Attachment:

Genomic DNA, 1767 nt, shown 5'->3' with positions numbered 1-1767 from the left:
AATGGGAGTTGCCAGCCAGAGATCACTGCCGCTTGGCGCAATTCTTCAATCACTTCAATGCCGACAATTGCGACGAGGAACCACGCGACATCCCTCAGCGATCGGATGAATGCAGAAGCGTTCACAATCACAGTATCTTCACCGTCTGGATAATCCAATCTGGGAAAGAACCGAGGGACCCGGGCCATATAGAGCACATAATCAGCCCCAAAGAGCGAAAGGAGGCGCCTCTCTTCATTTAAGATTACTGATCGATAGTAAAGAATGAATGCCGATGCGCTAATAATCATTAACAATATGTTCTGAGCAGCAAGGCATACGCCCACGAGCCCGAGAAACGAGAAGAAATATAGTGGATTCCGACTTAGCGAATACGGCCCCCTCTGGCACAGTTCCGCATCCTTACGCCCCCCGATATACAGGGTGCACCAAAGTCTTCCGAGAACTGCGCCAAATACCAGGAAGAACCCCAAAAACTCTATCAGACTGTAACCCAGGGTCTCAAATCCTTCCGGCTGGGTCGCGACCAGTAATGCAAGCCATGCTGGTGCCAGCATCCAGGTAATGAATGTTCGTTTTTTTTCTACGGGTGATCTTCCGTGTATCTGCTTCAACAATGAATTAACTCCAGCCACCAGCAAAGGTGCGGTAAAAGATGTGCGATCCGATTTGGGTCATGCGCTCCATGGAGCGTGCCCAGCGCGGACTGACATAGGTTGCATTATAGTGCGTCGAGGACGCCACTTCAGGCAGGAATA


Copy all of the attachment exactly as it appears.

Genomic DNA, 1767 nt, shown 5'->3' with positions numbered 1-1767 from the left:
AATGGGAGTTGCCAGCCAGAGATCACTGCCGCTTGGCGCAATTCTTCAATCACTTCAATGCCGACAATTGCGACGAGGAACCACGCGACATCCCTCAGCGATCGGATGAATGCAGAAGCGTTCACAATCACAGTATCTTCACCGTCTGGATAATCCAATCTGGGAAAGAACCGAGGGACCCGGGCCATATAGAGCACATAATCAGCCCCAAAGAGCGAAAGGAGGCGCCTCTCTTCATTTAAGATTACTGATCGATAGTAAAGAATGAATGCCGATGCGCTAATAATCATTAACAATATGTTCTGAGCAGCAAGGCATACGCCCACGAGCCCGAGAAACGAGAAGAAATATAGTGGATTCCGACTTAGCGAATACGGCCCCCTCTGGCACAGTTCCGCATCCTTACGCCCCCCGATATACAGGGTGCACCAAAGTCTTCCGAGAACTGCGCCAAATACCAGGAAGAACCCCAAAAACTCTATCAGACTGTAACCCAGGGTCTCAAATCCTTCCGGCTGGGTCGCGACCAGTAATGCAAGCCATGCTGGTGCCAGCATCCAGGTAATGAATGTTCGTTTTTTTTCTACGGGTGATCTTCCGTGTATCTGCTTCAACAATGAATTAACTCCAGCCACCAGCAAAGGTGCGGTAAAAGATGTGCGATCCGATTTGGGTCATGCGCTCCATGGAGCGTGCCCAGCGCGGACTGACATAGGTTGCATTATAGTGCGTCGAGGACGCCACTTCAGGCAGGAATA